Pitkin County prepares for coronavirus, activates emergency public health team
Pitkin County officials have activated an emergency public health team in anticipation of the arrival of the coronavirus in the Roaring Fork Valley.
As of Wednesday afternoon, Colorado had seen no confirmed cases of the virus — which began in China — but that could change any day, according to Carlyn Porter, the county’s emergency response and epidemiology administrator, who briefed county commissioners on the subject Tuesday.
Officials recently activated the Public Health Incident Management Team with Public Health Director Karen Koenemann as commander, Porter said.
Officials have been coordinating with the Roaring Fork Transportation Authority, Aspen Valley Hospital, Aspen Skiing Co., Aspen School District and the Aspen Ambulance District in preparation for when and if the virus arrives, she said.
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Pitkin County Manager Jon Peacock also has been working with regional governments, including Garfield and Eagle counties, to coordinate any responses, Porter said.
Valerie MacDonald, Pitkin County’s emergency manager, said the team will continue to monitor the coronavirus situation and be ready to respond if cases are detected in the area.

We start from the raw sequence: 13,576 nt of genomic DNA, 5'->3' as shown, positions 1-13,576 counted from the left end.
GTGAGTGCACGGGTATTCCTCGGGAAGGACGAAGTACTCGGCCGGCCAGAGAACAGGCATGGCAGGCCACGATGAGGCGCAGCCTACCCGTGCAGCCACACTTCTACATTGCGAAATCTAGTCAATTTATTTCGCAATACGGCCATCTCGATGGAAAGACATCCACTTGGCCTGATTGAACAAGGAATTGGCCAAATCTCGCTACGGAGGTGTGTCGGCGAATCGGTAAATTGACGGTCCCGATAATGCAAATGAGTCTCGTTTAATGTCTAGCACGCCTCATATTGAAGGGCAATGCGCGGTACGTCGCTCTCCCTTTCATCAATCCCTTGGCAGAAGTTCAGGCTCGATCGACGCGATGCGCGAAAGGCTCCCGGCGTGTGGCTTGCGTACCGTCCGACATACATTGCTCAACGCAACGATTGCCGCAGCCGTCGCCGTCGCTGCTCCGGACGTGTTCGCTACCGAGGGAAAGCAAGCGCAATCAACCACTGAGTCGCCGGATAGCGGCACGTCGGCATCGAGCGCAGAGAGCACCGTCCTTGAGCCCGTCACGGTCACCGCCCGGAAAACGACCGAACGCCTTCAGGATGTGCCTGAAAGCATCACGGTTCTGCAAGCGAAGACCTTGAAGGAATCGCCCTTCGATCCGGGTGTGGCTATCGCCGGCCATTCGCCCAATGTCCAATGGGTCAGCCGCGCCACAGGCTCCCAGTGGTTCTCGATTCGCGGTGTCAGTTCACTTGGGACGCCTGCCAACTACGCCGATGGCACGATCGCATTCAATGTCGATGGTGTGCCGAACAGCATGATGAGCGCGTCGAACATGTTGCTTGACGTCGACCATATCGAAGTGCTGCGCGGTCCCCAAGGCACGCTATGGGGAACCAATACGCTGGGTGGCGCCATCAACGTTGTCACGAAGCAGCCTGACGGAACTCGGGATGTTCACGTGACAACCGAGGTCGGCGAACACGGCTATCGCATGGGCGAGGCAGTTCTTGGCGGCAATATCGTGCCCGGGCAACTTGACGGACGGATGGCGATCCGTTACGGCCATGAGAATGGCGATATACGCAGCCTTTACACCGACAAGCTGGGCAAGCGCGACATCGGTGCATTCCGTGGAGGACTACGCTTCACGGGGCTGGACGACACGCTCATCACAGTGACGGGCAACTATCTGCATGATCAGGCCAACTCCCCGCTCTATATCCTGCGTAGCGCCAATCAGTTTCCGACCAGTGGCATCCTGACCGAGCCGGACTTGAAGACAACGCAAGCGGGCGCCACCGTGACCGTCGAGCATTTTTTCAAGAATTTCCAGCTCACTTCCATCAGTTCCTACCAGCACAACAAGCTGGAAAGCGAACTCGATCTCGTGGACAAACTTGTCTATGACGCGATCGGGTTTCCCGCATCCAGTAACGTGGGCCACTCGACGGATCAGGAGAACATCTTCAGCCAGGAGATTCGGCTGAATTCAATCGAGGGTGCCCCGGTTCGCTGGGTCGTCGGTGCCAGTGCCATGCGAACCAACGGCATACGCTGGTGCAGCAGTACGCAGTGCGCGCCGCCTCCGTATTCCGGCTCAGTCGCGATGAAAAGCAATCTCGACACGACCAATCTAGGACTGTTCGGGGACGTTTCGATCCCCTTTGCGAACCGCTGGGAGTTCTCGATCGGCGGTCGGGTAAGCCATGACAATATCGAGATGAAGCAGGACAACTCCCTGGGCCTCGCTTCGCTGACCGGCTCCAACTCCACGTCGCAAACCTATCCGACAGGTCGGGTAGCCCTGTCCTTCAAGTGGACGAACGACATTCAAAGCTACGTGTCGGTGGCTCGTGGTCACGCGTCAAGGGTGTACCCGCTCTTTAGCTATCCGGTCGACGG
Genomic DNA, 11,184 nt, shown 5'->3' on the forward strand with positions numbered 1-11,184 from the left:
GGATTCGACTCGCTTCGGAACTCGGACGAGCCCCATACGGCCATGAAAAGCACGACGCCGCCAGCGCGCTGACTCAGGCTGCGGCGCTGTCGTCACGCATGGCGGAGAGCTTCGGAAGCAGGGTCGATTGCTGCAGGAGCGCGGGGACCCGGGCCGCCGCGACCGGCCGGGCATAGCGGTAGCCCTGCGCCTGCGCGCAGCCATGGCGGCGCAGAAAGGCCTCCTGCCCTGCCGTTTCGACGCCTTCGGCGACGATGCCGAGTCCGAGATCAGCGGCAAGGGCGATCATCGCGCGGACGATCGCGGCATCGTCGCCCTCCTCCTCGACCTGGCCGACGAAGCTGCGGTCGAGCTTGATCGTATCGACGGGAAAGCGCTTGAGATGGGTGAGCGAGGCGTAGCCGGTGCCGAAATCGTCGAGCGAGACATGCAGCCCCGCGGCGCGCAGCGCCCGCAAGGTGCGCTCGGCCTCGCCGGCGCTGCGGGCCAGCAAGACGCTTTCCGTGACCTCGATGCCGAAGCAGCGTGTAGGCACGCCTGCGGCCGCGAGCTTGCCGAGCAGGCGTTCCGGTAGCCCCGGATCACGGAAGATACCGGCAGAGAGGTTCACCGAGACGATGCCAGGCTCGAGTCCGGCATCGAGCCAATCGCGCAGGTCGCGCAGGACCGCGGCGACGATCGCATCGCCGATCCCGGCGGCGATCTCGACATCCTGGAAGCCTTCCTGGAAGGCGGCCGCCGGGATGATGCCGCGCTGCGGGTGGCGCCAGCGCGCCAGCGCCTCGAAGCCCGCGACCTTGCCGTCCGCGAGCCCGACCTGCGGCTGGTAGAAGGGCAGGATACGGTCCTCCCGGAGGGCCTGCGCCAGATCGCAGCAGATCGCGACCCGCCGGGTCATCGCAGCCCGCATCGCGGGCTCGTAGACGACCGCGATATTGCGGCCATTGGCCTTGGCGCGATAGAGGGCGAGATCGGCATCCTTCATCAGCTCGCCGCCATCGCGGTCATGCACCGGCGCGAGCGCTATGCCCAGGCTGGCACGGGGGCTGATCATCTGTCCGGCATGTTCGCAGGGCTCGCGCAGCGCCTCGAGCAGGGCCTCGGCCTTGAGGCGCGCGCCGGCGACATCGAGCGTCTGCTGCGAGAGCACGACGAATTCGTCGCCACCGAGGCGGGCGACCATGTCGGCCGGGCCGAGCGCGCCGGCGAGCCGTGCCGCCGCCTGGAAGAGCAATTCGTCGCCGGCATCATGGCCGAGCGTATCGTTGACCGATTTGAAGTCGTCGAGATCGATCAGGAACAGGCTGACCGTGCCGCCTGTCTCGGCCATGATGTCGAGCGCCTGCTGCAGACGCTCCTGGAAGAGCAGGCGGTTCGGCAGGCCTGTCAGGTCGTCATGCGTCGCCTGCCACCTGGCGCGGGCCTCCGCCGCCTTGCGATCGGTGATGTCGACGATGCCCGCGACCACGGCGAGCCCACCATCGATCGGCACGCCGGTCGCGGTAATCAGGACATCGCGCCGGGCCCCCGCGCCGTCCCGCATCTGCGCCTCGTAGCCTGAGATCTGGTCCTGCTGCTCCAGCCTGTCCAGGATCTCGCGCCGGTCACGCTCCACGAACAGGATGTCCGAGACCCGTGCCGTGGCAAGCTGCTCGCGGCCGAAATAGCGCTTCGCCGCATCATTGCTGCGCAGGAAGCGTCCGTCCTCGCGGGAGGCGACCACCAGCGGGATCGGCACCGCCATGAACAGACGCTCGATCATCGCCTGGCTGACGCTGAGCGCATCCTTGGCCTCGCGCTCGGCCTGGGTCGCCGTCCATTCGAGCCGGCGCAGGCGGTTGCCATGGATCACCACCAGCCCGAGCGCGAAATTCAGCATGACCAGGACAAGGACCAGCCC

Screening will not be set up at the Aspen airport because travelers coming here will already have been screened, Porter said. Commissioner Patti Clapper said she wanted more information about what the base operator handling private flights is doing on the coronavirus front.
PENNY HOT SPRINGS PLAN APPROVED
Members of the Pitkin County Open Space and Trails board approved a new management plan Tuesday for Penny Hot Springs near Carbondale.
The plan will include clarifying the parking situation and reducing the number of spaces to 10, installing a portable bathroom with a shelter on a trial basis, building a defined trail to the springs next to the Crystal River and installing signs detailing rules for using the springs and information about the area. Officials also may install an emergency call box at the springs or nearby because the area lacks cell service.
Most of the plan, however, is contingent on the county securing a lease from the Colorado Department of Transportation for the Highway 133 right-of-way where most people park to use the springs. Open Space Board Chairman Howie Mallory urged county commissioners, who also attended Tuesday’s meeting, to help nudge CDOT officials along to sign the lease as soon as possible so the management plan can be implemented.
The port-a-potty is the most controversial aspect of the plan and will require open space staff to monitor who uses the bathroom. It will be meant for hot springs users and not for highway drivers.